#BookCoverChallenge undertaken by King’s Inns Library
It gave us an opportunity to scan our shelves for volumes that we don’t often get a chance to work with or admire. Our historical and heritage collection was the place to start – we started with our classics, where we found a number of volumes, some with intricate spine work but often with a plain cover. We tried to use some vellum bound volumes embossed with geometric patterns, but unfortunately the detail was lost when they were photographed.
We ended up with a selection ranging from Irish history, classics, European history, English history and the French language; though we found so many wonderful covers that we could easily participate for another 7 days!
One of our covers, that for Day 2 (image above), was physically different from the rest as it has a black papier–mâché binding heavily formed in relief with a red background. The origin and progress of the art of writing : a connected narrative of the development of the art, its primeval phases in Egypt, China, Mexico, etc.; its middle state in the cuneatic systems of Nineveh and Persepolis, to its introduction to Europe through the medium of the Hebrew, Phoenician, and Greek systems, and its subsequent progress to the present day by Henry Noel Humphreys, published in London in 1853 by Ingram, Cooke & Co.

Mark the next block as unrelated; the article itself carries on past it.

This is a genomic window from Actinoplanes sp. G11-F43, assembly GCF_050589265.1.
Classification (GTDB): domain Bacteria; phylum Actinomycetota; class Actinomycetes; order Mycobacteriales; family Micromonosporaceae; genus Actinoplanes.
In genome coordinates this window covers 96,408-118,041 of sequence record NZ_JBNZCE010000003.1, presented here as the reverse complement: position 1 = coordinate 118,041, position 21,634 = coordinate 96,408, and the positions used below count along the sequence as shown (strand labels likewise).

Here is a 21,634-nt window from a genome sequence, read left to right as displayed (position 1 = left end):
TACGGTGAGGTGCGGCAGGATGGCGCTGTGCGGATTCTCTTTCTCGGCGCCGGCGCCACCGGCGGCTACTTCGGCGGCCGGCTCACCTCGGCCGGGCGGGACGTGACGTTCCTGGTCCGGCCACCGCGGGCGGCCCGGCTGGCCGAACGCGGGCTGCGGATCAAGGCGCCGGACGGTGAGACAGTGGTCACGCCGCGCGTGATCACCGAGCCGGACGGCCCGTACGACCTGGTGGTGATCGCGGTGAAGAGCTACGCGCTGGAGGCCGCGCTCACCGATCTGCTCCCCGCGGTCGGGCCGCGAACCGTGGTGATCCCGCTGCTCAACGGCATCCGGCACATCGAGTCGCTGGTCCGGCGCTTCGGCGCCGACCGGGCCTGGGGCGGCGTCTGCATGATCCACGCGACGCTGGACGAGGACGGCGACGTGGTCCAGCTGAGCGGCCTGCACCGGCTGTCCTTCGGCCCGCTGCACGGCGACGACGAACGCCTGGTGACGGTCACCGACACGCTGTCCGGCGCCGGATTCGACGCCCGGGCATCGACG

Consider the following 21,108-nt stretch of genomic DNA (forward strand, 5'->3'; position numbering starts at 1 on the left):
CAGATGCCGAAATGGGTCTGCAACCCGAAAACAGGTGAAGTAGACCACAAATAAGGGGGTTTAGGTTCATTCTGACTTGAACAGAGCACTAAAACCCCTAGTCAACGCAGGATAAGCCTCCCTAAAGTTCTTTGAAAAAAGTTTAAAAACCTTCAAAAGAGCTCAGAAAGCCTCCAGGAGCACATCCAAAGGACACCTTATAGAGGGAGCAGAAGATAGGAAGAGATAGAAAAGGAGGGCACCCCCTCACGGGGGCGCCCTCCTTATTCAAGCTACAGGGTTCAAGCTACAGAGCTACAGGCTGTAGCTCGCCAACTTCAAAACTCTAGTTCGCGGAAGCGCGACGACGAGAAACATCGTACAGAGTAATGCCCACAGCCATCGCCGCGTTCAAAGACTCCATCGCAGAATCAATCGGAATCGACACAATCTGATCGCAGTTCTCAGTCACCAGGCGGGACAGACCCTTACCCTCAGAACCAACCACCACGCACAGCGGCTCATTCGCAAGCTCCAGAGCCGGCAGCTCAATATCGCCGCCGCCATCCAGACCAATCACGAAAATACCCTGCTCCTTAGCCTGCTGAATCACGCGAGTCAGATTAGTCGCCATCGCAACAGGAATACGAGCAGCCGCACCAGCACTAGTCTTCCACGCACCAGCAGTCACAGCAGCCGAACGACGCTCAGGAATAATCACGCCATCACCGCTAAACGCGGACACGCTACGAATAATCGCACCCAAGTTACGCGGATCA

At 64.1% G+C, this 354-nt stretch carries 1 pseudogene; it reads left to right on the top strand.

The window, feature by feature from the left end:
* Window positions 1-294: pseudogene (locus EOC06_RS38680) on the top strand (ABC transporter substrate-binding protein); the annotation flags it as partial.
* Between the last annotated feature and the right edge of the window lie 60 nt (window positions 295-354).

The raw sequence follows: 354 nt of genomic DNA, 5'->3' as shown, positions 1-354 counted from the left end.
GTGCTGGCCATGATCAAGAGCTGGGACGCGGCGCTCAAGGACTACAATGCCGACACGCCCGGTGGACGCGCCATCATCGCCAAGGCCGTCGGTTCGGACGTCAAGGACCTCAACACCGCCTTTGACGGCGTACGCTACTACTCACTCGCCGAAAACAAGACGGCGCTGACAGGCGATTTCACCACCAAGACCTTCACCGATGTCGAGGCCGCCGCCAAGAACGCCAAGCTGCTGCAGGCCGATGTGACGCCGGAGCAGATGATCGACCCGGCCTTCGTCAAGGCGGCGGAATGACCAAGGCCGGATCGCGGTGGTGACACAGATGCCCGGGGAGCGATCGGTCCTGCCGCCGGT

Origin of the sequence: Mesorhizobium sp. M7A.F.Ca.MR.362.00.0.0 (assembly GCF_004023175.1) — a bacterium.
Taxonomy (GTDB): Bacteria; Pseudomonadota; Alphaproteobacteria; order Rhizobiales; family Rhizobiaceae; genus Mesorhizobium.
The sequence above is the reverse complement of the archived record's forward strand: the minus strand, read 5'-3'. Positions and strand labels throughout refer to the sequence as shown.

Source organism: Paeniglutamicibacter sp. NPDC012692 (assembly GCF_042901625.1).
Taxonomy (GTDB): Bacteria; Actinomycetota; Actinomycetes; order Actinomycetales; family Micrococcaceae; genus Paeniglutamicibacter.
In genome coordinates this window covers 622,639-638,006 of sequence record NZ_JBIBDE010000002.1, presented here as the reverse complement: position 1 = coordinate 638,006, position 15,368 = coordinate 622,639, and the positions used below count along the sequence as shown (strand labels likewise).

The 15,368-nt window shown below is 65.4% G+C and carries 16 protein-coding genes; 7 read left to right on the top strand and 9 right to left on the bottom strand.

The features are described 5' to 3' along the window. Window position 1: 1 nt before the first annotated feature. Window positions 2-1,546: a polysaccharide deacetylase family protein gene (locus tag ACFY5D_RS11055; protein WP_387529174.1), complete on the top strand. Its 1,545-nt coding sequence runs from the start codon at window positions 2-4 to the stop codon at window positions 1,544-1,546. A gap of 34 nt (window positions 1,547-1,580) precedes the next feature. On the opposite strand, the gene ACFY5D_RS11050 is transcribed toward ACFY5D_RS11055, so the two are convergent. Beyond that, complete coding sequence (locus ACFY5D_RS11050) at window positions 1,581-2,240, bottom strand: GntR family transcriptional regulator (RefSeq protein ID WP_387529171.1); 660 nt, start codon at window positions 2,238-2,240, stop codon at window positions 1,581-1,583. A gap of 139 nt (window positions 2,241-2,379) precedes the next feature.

We really loved the blue and gold cover of the 1880 work Ilios (image above), the city and country of the Trojans: the results of researches and discoveries on the site of Troy and through the Troad in the years 1871–72–73–78–79 by Dr. Henry Schliemann.
Our book cover for Day 7 (image above) with its intricately gilt tooling was A chronicle of England, B.C. 55–A.D. 1485 written and illustrated by James E. Doyle, published in 1864 by Longmans in London. The cover design incorporates symbols of various peoples, kingdoms and nations which have influenced the history of England and was designed by John Leighton, a prominent cover designer of the 1850s and 1860s.